Not surprising but to the dislike of the public, the former President appointed her most ‘cherished son’, Robert Alvin Sirleaf to chair NOCAL board the same week the government pronounced the discovery of oil in Liberia. But following weeks of public protest on Mr. Sirleaf’s appointment, former President Johnson-Sirleaf when on State radio to tell the Liberian people that her son was qualify for the post, though he{Robert} is not a petroleum expert which violates the Liberia petroleum Law of 2002. Besides, he was also occupying another high-profiled public post, serving as Presidential Advisor to the former President, which is another violation of the law of Liberia. Three of the former President’s children were occupying senior posts in government. Fumba Sirleaf headed the nation’s secret service, the National Security Agency {NSA}, Charles Sirleaf was Deputy Central Bank Governor and Robert Sirleaf head of NOCAL board and presidential advisor respectively.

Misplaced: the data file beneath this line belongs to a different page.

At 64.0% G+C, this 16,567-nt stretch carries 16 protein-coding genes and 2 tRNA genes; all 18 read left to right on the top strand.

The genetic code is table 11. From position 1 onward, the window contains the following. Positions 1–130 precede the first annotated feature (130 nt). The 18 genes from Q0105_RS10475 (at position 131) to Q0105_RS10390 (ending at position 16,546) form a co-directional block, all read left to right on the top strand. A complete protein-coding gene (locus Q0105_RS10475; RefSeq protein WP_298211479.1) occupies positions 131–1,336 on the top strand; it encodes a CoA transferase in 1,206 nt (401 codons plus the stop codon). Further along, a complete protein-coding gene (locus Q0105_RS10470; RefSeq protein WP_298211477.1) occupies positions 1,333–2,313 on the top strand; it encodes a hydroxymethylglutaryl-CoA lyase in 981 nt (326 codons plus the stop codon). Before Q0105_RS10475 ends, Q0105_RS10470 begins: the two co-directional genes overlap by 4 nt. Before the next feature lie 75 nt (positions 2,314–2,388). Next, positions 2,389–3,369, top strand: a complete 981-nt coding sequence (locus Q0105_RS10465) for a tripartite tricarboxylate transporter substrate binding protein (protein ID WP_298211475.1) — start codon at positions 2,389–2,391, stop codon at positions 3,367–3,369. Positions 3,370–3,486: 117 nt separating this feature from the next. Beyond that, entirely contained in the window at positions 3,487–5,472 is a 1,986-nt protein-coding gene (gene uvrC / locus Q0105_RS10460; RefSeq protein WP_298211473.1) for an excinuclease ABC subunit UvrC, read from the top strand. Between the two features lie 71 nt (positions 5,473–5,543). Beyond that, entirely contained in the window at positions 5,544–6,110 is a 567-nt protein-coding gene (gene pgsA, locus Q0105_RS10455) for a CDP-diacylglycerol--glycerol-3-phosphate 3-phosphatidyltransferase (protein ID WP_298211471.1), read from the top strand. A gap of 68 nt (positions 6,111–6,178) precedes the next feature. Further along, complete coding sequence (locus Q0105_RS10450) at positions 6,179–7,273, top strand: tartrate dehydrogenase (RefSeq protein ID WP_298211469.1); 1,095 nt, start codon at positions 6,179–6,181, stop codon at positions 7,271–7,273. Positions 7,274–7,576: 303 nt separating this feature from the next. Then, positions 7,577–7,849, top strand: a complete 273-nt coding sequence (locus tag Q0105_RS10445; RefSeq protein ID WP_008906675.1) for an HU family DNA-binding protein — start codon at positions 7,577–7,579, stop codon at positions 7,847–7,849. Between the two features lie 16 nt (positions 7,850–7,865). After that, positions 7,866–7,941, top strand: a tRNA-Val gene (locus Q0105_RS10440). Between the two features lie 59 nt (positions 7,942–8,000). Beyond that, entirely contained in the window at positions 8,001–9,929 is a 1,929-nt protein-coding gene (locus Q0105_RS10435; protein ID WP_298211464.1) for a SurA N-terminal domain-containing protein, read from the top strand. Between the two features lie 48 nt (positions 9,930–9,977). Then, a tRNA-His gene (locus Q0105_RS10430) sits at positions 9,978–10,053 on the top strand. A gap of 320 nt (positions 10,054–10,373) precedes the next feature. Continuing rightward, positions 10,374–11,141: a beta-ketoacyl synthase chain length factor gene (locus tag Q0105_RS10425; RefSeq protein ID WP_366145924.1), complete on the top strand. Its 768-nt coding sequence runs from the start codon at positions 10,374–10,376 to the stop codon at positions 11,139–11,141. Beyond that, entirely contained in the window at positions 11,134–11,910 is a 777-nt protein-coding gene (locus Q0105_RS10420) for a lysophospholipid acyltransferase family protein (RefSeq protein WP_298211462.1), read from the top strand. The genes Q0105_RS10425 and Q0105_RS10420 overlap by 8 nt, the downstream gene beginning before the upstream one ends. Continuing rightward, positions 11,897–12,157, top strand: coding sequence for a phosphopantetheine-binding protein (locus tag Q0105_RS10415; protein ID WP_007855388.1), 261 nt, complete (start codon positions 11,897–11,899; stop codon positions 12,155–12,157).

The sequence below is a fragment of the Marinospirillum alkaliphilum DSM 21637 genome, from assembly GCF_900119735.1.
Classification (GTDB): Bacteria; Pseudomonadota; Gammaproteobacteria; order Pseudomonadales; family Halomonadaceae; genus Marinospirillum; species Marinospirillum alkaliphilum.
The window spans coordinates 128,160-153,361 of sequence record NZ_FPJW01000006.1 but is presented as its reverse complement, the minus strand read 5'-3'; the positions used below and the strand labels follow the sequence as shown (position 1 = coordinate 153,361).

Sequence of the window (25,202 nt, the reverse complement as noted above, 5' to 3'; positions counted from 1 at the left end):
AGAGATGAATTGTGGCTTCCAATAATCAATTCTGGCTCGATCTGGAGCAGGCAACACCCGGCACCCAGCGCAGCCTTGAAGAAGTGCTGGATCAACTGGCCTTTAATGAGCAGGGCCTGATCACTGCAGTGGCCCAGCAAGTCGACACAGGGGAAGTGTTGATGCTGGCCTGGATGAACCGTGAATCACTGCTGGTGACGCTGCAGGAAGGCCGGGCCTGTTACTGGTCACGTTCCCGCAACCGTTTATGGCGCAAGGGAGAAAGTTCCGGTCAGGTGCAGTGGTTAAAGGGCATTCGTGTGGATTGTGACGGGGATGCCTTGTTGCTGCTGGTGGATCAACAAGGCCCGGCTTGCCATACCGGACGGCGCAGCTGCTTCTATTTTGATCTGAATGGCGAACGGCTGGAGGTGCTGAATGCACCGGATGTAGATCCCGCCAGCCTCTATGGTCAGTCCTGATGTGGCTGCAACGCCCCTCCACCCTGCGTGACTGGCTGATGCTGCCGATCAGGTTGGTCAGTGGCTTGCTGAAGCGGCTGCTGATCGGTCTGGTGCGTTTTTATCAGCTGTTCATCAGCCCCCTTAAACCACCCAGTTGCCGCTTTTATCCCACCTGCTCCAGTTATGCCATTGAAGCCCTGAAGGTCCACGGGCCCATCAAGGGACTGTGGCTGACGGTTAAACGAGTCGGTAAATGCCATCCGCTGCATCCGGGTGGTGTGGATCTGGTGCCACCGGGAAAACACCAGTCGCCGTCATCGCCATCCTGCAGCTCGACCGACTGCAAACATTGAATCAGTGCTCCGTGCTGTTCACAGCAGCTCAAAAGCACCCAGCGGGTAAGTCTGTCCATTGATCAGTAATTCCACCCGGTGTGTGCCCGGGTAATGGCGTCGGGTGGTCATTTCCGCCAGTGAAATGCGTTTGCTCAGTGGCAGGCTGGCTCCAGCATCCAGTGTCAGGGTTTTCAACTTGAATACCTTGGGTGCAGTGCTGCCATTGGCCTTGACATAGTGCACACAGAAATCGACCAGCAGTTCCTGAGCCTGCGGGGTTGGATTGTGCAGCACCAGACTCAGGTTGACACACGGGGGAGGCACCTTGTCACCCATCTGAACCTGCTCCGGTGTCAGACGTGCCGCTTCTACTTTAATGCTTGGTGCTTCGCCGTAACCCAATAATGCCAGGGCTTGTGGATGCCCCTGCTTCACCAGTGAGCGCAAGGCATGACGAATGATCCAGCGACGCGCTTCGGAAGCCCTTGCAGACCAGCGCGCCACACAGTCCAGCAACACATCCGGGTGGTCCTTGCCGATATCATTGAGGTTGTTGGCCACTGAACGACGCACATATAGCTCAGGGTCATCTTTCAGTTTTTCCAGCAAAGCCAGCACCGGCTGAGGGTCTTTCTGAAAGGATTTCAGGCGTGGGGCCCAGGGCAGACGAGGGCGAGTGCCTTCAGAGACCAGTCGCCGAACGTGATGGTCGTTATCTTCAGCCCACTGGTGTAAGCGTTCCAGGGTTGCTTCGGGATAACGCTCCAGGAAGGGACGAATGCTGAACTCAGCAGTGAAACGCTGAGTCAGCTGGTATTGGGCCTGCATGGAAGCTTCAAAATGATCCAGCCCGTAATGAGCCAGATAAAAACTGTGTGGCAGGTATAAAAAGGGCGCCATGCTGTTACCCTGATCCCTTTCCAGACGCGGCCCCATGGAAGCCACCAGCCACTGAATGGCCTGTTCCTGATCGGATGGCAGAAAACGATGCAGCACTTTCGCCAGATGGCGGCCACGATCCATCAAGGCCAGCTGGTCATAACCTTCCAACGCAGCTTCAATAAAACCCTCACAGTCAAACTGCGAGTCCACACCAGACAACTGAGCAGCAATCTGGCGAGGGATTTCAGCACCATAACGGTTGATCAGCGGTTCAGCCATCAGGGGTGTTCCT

Since the pronouncement of oil discovery, public debates on the future of the Liberia oil benefits intensified with the Executive and Legislature, mainly the House of Representatives at odds. In April 2012, the House Plenary called for the renegotiations of the ten existing oil contracts. While the Executive argued at the time that renegotiating the various oil contracts would reflect bad international image for the country.